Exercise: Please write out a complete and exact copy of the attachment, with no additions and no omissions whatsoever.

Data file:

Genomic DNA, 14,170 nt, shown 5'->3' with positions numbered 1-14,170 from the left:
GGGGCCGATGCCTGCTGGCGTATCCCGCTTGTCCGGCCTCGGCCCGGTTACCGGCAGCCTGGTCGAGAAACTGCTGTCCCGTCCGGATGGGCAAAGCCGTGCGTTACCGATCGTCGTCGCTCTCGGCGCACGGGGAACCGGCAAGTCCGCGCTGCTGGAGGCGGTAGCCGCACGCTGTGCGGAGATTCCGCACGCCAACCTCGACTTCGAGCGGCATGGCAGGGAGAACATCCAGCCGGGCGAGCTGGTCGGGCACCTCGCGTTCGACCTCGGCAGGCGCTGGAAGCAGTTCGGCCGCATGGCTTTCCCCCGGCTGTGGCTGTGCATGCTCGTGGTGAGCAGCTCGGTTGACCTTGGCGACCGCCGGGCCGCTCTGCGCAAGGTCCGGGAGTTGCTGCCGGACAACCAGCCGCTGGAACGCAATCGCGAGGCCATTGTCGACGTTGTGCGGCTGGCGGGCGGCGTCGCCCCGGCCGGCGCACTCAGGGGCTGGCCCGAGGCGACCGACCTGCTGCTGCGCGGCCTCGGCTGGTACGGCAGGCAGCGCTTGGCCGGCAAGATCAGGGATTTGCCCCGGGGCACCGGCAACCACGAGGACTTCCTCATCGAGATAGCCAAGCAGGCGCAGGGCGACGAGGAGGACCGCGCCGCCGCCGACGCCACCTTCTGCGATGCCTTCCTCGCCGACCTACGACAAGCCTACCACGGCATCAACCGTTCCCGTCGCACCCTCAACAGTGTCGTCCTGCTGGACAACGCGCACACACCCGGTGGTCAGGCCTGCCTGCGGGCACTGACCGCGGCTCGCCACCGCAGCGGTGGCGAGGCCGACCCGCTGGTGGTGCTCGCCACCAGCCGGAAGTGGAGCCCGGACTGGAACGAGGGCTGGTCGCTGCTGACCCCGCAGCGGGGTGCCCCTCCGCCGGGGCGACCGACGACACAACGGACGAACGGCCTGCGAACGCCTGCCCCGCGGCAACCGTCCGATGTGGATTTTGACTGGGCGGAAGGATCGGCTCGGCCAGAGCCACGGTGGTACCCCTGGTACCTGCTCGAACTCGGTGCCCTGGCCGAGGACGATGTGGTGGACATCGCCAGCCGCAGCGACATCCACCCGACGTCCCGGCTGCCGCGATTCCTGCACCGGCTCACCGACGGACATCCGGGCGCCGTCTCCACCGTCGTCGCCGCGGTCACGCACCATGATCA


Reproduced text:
Genomic DNA, 14,170 nt, shown 5'->3' with positions numbered 1-14,170 from the left:
GGGGCCGATGCCTGCTGGCGTATCCCGCTTGTCCGGCCTCGGCCCGGTTACCGGCAGCCTGGTCGAGAAACTGCTGTCCCGTCCGGATGGGCAAAGCCGTGCGTTACCGATCGTCGTCGCTCTCGGCGCACGGGGAACCGGCAAGTCCGCGCTGCTGGAGGCGGTAGCCGCACGCTGTGCGGAGATTCCGCACGCCAACCTCGACTTCGAGCGGCATGGCAGGGAGAACATCCAGCCGGGCGAGCTGGTCGGGCACCTCGCGTTCGACCTCGGCAGGCGCTGGAAGCAGTTCGGCCGCATGGCTTTCCCCCGGCTGTGGCTGTGCATGCTCGTGGTGAGCAGCTCGGTTGACCTTGGCGACCGCCGGGCCGCTCTGCGCAAGGTCCGGGAGTTGCTGCCGGACAACCAGCCGCTGGAACGCAATCGCGAGGCCATTGTCGACGTTGTGCGGCTGGCGGGCGGCGTCGCCCCGGCCGGCGCACTCAGGGGCTGGCCCGAGGCGACCGACCTGCTGCTGCGCGGCCTCGGCTGGTACGGCAGGCAGCGCTTGGCCGGCAAGATCAGGGATTTGCCCCGGGGCACCGGCAACCACGAGGACTTCCTCATCGAGATAGCCAAGCAGGCGCAGGGCGACGAGGAGGACCGCGCCGCCGCCGACGCCACCTTCTGCGATGCCTTCCTCGCCGACCTACGACAAGCCTACCACGGCATCAACCGTTCCCGTCGCACCCTCAACAGTGTCGTCCTGCTGGACAACGCGCACACACCCGGTGGTCAGGCCTGCCTGCGGGCACTGACCGCGGCTCGCCACCGCAGCGGTGGCGAGGCCGACCCGCTGGTGGTGCTCGCCACCAGCCGGAAGTGGAGCCCGGACTGGAACGAGGGCTGGTCGCTGCTGACCCCGCAGCGGGGTGCCCCTCCGCCGGGGCGACCGACGACACAACGGACGAACGGCCTGCGAACGCCTGCCCCGCGGCAACCGTCCGATGTGGATTTTGACTGGGCGGAAGGATCGGCTCGGCCAGAGCCACGGTGGTACCCCTGGTACCTGCTCGAACTCGGTGCCCTGGCCGAGGACGATGTGGTGGACATCGCCAGCCGCAGCGACATCCACCCGACGTCCCGGCTGCCGCGATTCCTGCACCGGCTCACCGACGGACATCCGGGCGCCGTCTCCACCGTCGTCGCCGCGGTCACGCACCATGATCA